October 16, 2020

The University of Pennsylvania’s Perry World House and Foreign Affairs Magazine are pleased to announce the winners of their Emerging Scholars Global Policy Prize.

The competition promotes and publishes scholars dedicated to making new academic research on significant global issues accessible to policymakers. After rigorous review of dozens of entries, which included the original scholarship and new written submissions, we finalized two prizes of $10,000 each to the University of Oregon’s Yeling Tan and Georgia State’s Dan Altman.

“The only thing more exciting about this contest than our partnership with Foreign Affairs was the remarkable submissions we received across a range of academic disciplines,” said Michael Horowitz, Director of Perry World House and Richard Perry Professor of Political Science. “In a crowded competition and during a dynamic time in the world, these two essays distinguished themselves not only for the novelty of the research but also for the outstanding quality of the writing and potential for impact in policy debates.”

In fall 2019, Perry World House partnered with Foreign Affairs, the preeminent outlet for analysis and debate of foreign policy, economics, and global affairs, to encourage scholars to translate their own academic work to be more accessible to policymakers. By limiting eligibility to junior faculty, postdoctoral fellows, and advanced graduate students, the prize supports and provides a unique publishing opportunity for emerging scholars.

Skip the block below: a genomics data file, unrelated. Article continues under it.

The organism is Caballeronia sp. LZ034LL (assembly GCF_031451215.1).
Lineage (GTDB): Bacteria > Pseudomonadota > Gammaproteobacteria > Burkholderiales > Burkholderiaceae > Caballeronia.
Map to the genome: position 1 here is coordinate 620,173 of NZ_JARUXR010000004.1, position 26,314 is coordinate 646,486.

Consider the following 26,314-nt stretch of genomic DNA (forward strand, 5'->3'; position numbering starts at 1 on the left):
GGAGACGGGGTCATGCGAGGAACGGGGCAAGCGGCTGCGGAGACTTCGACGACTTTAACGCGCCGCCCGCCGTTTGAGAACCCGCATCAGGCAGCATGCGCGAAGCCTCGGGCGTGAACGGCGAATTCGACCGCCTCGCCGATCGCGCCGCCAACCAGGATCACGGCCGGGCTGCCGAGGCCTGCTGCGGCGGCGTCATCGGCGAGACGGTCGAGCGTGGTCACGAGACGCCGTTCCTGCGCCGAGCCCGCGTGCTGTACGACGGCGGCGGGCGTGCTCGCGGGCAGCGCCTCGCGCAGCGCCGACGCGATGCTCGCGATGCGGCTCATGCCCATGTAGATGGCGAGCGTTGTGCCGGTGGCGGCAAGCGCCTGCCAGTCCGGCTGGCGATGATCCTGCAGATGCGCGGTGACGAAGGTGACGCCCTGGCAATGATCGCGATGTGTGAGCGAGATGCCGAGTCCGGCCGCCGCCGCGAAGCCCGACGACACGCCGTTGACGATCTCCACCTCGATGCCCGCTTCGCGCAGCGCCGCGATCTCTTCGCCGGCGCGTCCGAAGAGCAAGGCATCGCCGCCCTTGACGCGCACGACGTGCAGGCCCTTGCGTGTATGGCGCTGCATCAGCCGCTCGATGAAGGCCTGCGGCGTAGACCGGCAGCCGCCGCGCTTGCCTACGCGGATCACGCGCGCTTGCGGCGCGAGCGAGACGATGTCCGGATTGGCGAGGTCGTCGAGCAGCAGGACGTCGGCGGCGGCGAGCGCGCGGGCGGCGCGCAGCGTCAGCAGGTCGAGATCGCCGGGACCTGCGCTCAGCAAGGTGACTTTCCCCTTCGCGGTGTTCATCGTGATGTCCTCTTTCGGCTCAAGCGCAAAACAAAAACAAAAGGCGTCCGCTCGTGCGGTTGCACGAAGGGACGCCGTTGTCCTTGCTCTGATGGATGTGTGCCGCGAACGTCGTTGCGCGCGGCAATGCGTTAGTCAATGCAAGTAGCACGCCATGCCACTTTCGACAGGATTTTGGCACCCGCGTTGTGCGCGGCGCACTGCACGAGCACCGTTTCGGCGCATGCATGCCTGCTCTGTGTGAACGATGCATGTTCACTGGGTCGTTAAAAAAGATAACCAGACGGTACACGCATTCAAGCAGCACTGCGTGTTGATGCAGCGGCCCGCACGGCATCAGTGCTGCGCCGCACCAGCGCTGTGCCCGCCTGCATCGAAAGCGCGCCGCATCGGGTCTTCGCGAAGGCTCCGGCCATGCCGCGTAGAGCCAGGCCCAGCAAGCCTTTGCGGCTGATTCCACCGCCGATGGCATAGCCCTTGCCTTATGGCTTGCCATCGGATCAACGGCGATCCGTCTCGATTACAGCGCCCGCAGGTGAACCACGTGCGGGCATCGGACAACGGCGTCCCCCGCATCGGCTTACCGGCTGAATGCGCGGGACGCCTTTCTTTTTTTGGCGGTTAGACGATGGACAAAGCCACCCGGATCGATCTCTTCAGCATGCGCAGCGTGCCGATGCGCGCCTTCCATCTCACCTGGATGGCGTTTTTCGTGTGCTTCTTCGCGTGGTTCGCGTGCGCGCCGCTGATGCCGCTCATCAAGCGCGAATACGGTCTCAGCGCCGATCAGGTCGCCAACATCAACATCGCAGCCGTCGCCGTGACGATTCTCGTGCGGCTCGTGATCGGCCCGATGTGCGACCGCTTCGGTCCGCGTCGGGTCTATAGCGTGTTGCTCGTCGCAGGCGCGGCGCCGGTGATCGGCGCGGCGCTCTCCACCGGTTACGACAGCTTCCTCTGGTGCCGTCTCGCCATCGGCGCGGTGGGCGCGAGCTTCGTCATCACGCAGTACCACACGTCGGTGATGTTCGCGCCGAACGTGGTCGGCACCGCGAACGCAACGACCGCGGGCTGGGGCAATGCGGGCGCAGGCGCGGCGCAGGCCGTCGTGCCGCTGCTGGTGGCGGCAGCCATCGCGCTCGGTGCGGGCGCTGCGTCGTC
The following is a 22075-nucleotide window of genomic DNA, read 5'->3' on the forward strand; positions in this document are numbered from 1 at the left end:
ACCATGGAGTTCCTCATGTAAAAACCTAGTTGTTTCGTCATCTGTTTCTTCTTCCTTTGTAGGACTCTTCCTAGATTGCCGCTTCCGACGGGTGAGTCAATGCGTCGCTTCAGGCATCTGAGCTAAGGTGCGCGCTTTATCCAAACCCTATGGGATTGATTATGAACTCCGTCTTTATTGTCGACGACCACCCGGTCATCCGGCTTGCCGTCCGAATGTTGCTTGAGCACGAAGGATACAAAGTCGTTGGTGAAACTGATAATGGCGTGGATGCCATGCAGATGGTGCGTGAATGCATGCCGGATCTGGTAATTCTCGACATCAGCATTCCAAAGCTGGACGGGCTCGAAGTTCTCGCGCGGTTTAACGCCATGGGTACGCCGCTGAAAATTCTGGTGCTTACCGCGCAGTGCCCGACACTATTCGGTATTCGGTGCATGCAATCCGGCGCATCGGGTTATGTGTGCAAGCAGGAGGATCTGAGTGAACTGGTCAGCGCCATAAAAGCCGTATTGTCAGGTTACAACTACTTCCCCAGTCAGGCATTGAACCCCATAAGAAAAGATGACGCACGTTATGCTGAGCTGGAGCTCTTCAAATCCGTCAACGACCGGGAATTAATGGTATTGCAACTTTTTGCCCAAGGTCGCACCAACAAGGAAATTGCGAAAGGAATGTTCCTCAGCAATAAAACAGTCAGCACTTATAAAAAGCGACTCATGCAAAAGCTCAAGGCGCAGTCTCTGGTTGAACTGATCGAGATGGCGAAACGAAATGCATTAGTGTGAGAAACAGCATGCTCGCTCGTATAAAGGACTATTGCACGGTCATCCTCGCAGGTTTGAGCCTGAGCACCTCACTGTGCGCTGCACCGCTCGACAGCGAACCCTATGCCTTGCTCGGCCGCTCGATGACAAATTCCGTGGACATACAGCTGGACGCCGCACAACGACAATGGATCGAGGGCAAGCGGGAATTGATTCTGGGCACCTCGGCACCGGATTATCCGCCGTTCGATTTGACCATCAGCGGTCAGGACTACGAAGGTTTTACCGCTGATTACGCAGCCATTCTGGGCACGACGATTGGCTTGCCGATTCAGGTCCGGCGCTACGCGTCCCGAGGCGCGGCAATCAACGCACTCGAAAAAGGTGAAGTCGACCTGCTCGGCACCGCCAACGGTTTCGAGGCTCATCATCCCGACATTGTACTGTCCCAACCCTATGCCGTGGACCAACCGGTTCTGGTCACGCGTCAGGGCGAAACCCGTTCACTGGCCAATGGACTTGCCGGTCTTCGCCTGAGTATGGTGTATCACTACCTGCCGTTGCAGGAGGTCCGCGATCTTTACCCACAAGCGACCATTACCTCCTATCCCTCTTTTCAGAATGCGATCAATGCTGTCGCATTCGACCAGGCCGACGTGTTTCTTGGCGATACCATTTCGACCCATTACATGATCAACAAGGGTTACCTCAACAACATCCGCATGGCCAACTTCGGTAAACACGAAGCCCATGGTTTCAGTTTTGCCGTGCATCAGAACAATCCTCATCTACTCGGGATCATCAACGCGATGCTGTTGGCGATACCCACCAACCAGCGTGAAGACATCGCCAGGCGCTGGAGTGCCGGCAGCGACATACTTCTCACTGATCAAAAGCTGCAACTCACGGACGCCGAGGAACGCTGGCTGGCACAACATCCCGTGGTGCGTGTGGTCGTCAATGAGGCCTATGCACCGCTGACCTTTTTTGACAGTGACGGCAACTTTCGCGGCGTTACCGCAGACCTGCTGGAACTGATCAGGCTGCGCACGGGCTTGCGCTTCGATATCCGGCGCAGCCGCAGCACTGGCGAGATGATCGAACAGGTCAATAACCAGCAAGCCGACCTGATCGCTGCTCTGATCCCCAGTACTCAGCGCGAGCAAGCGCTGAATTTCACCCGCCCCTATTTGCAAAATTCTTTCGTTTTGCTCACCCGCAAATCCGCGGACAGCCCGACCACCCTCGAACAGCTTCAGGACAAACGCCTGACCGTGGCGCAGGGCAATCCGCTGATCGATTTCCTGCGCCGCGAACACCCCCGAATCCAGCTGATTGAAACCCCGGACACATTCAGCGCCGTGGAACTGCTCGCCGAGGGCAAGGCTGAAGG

“We’re delighted to partner with Perry World House on a prize that supports innovative research in international affairs,” said Daniel Kurtz-Phelan, Executive Editor of Foreign Affairs. “We look forward to sharing the exceptional work of this year’s prize winners with the readers of Foreign Affairs, and to following the work of the many scholars whose submissions offered fresh insight into the world’s most pressing challenges.”

The winners of the Emerging Scholars Global Policy Prize, which will be published with Foreign Affairs in the months ahead, include:

“Disaggregating ‘China, Inc.’” by Yeling Tan, Assistant Professor of Political Science at the University of Oregon

After wide predictions that China’s accession into the World Trade Organization in 2001 would lead to greater reforms and liberalization in the country, many have been disappointed two decades later. However, in this new article, Tan argues China’s WTO entry sparked an intensification of different economic governance strategies that had long had an uneasy coexistence within its system. She concludes that any policy or predictions based on wholesale characterizations of, or changes in, the country are bound to be frustrated.


Yeling Tan | Political Science

Assistant Professor of Political Science at the University of Oregon. I am also a non-resident scholar at the UC San Diego 21st Century China Center, and a fellow of the World Economic Forum's Council on the Future of International Trade and Investment. In 2017-18, I was a post-doctoral fellow at the Princeton-Harvard China and the World Program in Princeton University. From 2017-2019, I was a member of the Georgetown University Initiative for U.S.-China Dialogue on Global Issues.